Manzo-Lewis said that he felt some apprehension before the first game two weeks ago.

“There was a nervous feeling, I have to tell you,” Manzo- Lewis said. “But the knee didn’t bother me at all. I don’t want to wear a brace, because it will restrict me. The first drive of the game, I felt a little scared, because I was worried a little about getting injured again. But once I got going, it all felt the same.”

Right now, Mike Manzo- Lewis is living free and clear of injury. And he’s leading the Vikings with both of his parents truly honored by the name change.

By the way, he’s also playing some pretty good football these days as well.

In the season opener against Queen of Peace, Manzo- Lewis completed 14-of-26 passes for 188 yards and two touchdowns. Manzo-Lewis also had 150 yards rushing and three touchdowns in the Vikings’ 48-14 win.

Last Friday night against Wallington, Manzo-Lewis was at it again, collecting 167 yards on 11 carries and a touchdown, while completing 7-of-14 passes for 145 yards and three TDs in a 38-14 victory.

For his efforts, Manzo-Lewis has been selected as The Observer Athlete of the Week for the past week. Manzo- Lewis is the first honoree of the 2015-2016 scholastic sports season. The weekly feature culminates next June with the presentation of the Observer Male and Female Athletes of the Year.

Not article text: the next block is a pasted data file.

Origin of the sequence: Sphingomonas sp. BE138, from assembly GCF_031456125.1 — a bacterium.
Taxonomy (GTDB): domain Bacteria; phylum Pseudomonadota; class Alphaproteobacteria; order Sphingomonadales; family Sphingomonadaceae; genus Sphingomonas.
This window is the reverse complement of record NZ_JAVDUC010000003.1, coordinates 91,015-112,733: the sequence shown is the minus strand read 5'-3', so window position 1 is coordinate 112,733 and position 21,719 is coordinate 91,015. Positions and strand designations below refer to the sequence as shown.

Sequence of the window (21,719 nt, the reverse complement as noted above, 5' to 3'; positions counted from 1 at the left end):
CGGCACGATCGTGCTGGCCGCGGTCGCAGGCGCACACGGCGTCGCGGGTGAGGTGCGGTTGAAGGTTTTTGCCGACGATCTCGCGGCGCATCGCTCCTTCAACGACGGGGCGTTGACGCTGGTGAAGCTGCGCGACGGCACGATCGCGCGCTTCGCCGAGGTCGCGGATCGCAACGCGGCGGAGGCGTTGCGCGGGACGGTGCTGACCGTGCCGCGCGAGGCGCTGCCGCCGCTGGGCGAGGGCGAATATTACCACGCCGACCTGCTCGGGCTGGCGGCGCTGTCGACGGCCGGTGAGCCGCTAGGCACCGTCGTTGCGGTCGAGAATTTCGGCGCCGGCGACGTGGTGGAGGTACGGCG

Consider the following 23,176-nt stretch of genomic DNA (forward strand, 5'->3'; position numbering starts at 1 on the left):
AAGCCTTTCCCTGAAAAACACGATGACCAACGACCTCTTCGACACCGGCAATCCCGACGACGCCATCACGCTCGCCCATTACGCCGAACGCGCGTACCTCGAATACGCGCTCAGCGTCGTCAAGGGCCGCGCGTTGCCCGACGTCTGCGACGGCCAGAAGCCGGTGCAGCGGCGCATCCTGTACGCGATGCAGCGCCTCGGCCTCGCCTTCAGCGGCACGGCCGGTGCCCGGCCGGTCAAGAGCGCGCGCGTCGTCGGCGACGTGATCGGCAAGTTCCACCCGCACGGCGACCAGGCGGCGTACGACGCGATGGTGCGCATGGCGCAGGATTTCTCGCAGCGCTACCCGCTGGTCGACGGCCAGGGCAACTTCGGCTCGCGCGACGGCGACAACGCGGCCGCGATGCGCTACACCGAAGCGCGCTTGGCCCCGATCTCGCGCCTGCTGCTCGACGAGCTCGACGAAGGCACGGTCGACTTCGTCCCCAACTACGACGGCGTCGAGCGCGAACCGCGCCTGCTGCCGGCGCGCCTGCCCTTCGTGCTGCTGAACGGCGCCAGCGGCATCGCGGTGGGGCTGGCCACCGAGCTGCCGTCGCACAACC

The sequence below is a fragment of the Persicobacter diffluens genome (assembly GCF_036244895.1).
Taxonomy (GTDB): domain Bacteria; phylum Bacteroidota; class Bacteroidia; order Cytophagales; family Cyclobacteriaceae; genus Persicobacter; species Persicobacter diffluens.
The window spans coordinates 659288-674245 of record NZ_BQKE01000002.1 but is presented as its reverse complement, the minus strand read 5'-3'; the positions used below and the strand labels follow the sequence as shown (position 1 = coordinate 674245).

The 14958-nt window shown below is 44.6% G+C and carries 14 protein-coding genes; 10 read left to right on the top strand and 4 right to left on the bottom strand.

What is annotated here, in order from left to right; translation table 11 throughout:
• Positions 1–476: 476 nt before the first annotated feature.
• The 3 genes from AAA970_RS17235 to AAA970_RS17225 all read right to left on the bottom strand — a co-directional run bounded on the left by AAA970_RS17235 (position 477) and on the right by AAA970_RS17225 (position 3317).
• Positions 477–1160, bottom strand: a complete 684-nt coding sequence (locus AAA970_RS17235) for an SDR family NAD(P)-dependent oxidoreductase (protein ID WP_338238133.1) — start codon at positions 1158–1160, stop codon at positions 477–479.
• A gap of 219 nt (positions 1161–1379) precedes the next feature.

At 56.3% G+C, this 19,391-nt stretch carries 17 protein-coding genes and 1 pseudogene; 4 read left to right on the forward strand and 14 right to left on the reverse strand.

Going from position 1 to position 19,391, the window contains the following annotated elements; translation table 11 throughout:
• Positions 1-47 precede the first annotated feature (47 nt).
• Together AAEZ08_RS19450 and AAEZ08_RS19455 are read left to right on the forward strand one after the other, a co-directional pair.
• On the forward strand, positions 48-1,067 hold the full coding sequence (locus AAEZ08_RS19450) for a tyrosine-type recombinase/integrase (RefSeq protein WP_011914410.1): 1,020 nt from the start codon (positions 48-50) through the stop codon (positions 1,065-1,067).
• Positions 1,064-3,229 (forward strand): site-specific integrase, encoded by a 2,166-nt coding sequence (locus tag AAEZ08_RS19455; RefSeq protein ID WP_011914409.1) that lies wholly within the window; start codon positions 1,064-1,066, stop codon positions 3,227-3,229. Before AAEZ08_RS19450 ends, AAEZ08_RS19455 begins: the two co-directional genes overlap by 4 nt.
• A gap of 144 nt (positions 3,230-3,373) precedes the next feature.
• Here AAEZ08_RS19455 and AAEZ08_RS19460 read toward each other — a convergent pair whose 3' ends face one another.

Marck always knew that Manzo-Lewis was a gifted player.

“He has the ability to play football,” Marck said. “He has God-given ability and does things that you just can’t teach. He’s able to put his foot in the ground and change directions, scrambling and throwing. The way he does it is remarkable. Every day, I cover my eyes, watching him take off, because I don’t want to get him hurt again. I worry a little about him.

Added Marck, “But then our offensive coordinator, Paul Savage, told me that it’s a new leg and that I should stop worrying about it.”

Marck loves what Manzo- Lewis brings to the table.

“He’s such a free spirit,” Marck said. “I should never have to worry about him. He’s the kind of kid who says, ‘Don’t worry Coach. I got this one.’ It eases my mind. He’s just fun to be around.”

Marck said that Manzo- Lewis plays a little like former Heisman Trophy winner Doug Flutie.

“He’s a lot like Flutie,” Marck said. “It’s a good comparison.”